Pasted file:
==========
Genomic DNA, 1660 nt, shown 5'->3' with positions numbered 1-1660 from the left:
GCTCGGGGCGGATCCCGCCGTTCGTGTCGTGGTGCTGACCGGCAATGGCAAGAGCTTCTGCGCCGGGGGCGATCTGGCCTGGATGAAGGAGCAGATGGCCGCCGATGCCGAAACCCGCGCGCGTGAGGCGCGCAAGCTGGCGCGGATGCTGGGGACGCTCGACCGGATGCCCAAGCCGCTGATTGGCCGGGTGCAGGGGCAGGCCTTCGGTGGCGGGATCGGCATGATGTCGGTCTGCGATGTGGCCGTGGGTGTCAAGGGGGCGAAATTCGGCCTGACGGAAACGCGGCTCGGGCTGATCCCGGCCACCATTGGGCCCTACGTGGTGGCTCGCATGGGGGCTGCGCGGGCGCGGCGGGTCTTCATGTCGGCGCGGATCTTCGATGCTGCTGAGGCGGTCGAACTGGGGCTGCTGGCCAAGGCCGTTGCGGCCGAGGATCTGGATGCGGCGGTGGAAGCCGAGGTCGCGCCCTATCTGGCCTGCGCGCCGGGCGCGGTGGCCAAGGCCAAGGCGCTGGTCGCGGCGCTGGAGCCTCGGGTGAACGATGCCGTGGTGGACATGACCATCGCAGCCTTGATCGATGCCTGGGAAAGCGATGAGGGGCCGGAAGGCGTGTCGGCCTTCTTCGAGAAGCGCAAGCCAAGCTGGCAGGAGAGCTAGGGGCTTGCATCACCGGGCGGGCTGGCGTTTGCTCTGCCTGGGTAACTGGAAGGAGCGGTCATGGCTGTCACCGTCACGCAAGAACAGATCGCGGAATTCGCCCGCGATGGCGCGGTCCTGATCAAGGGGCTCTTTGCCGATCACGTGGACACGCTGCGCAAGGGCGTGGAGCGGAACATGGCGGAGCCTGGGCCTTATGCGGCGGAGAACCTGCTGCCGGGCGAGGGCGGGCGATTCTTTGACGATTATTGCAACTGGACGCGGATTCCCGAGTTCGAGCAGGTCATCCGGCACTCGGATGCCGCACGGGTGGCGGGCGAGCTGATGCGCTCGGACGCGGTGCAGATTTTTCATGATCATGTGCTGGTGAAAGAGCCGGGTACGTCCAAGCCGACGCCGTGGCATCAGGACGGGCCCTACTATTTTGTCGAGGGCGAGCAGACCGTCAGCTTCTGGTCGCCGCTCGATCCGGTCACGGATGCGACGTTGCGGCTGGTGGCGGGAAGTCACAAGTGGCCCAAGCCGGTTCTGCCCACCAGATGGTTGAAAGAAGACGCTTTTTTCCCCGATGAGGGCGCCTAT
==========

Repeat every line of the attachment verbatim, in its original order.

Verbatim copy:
Genomic DNA, 1660 nt, shown 5'->3' with positions numbered 1-1660 from the left:
GCTCGGGGCGGATCCCGCCGTTCGTGTCGTGGTGCTGACCGGCAATGGCAAGAGCTTCTGCGCCGGGGGCGATCTGGCCTGGATGAAGGAGCAGATGGCCGCCGATGCCGAAACCCGCGCGCGTGAGGCGCGCAAGCTGGCGCGGATGCTGGGGACGCTCGACCGGATGCCCAAGCCGCTGATTGGCCGGGTGCAGGGGCAGGCCTTCGGTGGCGGGATCGGCATGATGTCGGTCTGCGATGTGGCCGTGGGTGTCAAGGGGGCGAAATTCGGCCTGACGGAAACGCGGCTCGGGCTGATCCCGGCCACCATTGGGCCCTACGTGGTGGCTCGCATGGGGGCTGCGCGGGCGCGGCGGGTCTTCATGTCGGCGCGGATCTTCGATGCTGCTGAGGCGGTCGAACTGGGGCTGCTGGCCAAGGCCGTTGCGGCCGAGGATCTGGATGCGGCGGTGGAAGCCGAGGTCGCGCCCTATCTGGCCTGCGCGCCGGGCGCGGTGGCCAAGGCCAAGGCGCTGGTCGCGGCGCTGGAGCCTCGGGTGAACGATGCCGTGGTGGACATGACCATCGCAGCCTTGATCGATGCCTGGGAAAGCGATGAGGGGCCGGAAGGCGTGTCGGCCTTCTTCGAGAAGCGCAAGCCAAGCTGGCAGGAGAGCTAGGGGCTTGCATCACCGGGCGGGCTGGCGTTTGCTCTGCCTGGGTAACTGGAAGGAGCGGTCATGGCTGTCACCGTCACGCAAGAACAGATCGCGGAATTCGCCCGCGATGGCGCGGTCCTGATCAAGGGGCTCTTTGCCGATCACGTGGACACGCTGCGCAAGGGCGTGGAGCGGAACATGGCGGAGCCTGGGCCTTATGCGGCGGAGAACCTGCTGCCGGGCGAGGGCGGGCGATTCTTTGACGATTATTGCAACTGGACGCGGATTCCCGAGTTCGAGCAGGTCATCCGGCACTCGGATGCCGCACGGGTGGCGGGCGAGCTGATGCGCTCGGACGCGGTGCAGATTTTTCATGATCATGTGCTGGTGAAAGAGCCGGGTACGTCCAAGCCGACGCCGTGGCATCAGGACGGGCCCTACTATTTTGTCGAGGGCGAGCAGACCGTCAGCTTCTGGTCGCCGCTCGATCCGGTCACGGATGCGACGTTGCGGCTGGTGGCGGGAAGTCACAAGTGGCCCAAGCCGGTTCTGCCCACCAGATGGTTGAAAGAAGACGCTTTTTTCCCCGATGAGGGCGCCTAT